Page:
The Prime Minister said the UK has a “long, long way to go” until it sees a return to “economic vitality and health”.
Wednesday’s GDP figures are expected to show Britain officially falling into recession for the first time since the 2008 financial crash.
It comes after the Office for National Statistics (ONS) said about 730,000 jobs have been lost since March, based on pay as you earn data.
Speaking hours after the ONS report, Mr Johnson said: “We always knew that this was going to be a very tough time for people.
“What we are going to have to do is to keep going with our plan to ‘build, build, build’ and build back better, and ensure that we make the colossal investments that we can now make in the UK economy to drive jobs and growth.”
Meanwhile, pressure continued to mount on Rishi Sunak (see video above) to extend the furlough scheme beyond October.
The Chancellor has repeatedly ruled out extending the Job Retention Scheme, which has supported 9.6 million workers and cost the taxpayer £34.7 billion to date. The Treasury has been warned that ending it in October could see unemployment rising to nearly 10 per cent.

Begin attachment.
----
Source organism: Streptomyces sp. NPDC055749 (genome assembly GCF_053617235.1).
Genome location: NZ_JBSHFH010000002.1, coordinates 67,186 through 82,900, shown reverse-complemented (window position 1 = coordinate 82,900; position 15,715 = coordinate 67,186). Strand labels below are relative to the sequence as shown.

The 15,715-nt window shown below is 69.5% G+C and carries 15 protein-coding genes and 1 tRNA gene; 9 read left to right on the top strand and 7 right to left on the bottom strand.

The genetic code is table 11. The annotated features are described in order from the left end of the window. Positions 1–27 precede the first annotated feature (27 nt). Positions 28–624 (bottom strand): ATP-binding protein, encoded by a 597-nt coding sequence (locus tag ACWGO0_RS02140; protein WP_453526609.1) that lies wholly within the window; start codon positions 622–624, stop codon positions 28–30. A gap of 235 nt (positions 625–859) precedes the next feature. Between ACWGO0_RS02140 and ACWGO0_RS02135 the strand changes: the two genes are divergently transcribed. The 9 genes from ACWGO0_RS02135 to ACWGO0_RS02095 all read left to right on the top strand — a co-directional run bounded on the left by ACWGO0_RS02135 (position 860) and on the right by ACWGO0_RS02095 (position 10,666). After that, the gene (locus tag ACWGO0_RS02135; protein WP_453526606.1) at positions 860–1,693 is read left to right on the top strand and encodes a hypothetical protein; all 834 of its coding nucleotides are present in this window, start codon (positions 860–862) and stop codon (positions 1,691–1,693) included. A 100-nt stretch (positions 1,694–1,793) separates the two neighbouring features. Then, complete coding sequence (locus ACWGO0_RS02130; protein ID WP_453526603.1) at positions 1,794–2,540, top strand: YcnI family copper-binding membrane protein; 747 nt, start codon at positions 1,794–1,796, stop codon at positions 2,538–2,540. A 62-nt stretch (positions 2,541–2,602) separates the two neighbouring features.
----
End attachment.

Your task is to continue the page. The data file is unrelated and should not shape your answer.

Last week Mr Sunak said the scheme cannot go on “indefinitely” and that keeping it in the long run is “not sustainable”, although he did not rule out extending support in the event of a second wave of coronavirus.
Anneliese Dodds, the shadow chancellor, called on him to “act now and stop his damaging one-size-fits-all withdrawal of wage support”.
“Make no mistake – the UK is now mired in a jobs crisis the like of which we haven’t seen in decades,” she said.
Industry body the British Chambers of Commerce (BCC) on Tuesday called for a “significant expansion of the Employment Allowance and a cut in employer National Insurance Contributions” to stem the impact of the economic crisis.
Suren Thiru, the BCC’s Head of Economics, said companies face a “perfect storm” of increased costs, reduced demand, and diminished cash reserves, adding: “Unemployment is likely to surge as the Government support schemes wind down unless action is taken.
“A significant spike in job losses would be a major drag on any recovery, stifling consumer spending and reducing the productive capacity of the UK economy.”